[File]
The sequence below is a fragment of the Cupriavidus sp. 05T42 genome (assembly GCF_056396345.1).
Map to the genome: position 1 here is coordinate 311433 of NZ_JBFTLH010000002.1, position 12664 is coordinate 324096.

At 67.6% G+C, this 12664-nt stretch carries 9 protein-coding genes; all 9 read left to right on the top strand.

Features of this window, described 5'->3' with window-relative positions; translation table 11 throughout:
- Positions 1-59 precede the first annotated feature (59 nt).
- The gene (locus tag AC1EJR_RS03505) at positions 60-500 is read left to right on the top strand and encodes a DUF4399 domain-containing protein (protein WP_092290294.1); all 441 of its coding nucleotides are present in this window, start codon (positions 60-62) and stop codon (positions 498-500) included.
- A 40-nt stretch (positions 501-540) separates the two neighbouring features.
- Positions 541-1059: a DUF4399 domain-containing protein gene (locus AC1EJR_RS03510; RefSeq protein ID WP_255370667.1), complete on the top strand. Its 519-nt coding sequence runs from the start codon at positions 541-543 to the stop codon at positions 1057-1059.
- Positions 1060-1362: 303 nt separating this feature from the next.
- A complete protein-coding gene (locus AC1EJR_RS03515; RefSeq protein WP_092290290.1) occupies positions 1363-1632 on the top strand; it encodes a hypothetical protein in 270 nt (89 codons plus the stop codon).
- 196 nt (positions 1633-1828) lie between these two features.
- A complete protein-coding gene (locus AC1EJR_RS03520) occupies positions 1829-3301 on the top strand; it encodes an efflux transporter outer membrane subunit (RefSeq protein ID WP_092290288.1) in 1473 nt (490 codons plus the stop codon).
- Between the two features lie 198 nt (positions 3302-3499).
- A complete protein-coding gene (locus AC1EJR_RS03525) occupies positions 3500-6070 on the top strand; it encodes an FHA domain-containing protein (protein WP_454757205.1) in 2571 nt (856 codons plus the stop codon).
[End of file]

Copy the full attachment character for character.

The sequence below is a fragment of the Cupriavidus sp. 05T42 genome (assembly GCF_056396345.1).
Map to the genome: position 1 here is coordinate 311433 of NZ_JBFTLH010000002.1, position 12664 is coordinate 324096.

At 67.6% G+C, this 12664-nt stretch carries 9 protein-coding genes; all 9 read left to right on the top strand.

Features of this window, described 5'->3' with window-relative positions; translation table 11 throughout:
- Positions 1-59 precede the first annotated feature (59 nt).
- The gene (locus tag AC1EJR_RS03505) at positions 60-500 is read left to right on the top strand and encodes a DUF4399 domain-containing protein (protein WP_092290294.1); all 441 of its coding nucleotides are present in this window, start codon (positions 60-62) and stop codon (positions 498-500) included.
- A 40-nt stretch (positions 501-540) separates the two neighbouring features.
- Positions 541-1059: a DUF4399 domain-containing protein gene (locus AC1EJR_RS03510; RefSeq protein ID WP_255370667.1), complete on the top strand. Its 519-nt coding sequence runs from the start codon at positions 541-543 to the stop codon at positions 1057-1059.
- Positions 1060-1362: 303 nt separating this feature from the next.
- A complete protein-coding gene (locus AC1EJR_RS03515; RefSeq protein WP_092290290.1) occupies positions 1363-1632 on the top strand; it encodes a hypothetical protein in 270 nt (89 codons plus the stop codon).
- 196 nt (positions 1633-1828) lie between these two features.
- A complete protein-coding gene (locus AC1EJR_RS03520) occupies positions 1829-3301 on the top strand; it encodes an efflux transporter outer membrane subunit (RefSeq protein ID WP_092290288.1) in 1473 nt (490 codons plus the stop codon).
- Between the two features lie 198 nt (positions 3302-3499).
- A complete protein-coding gene (locus AC1EJR_RS03525) occupies positions 3500-6070 on the top strand; it encodes an FHA domain-containing protein (protein WP_454757205.1) in 2571 nt (856 codons plus the stop codon).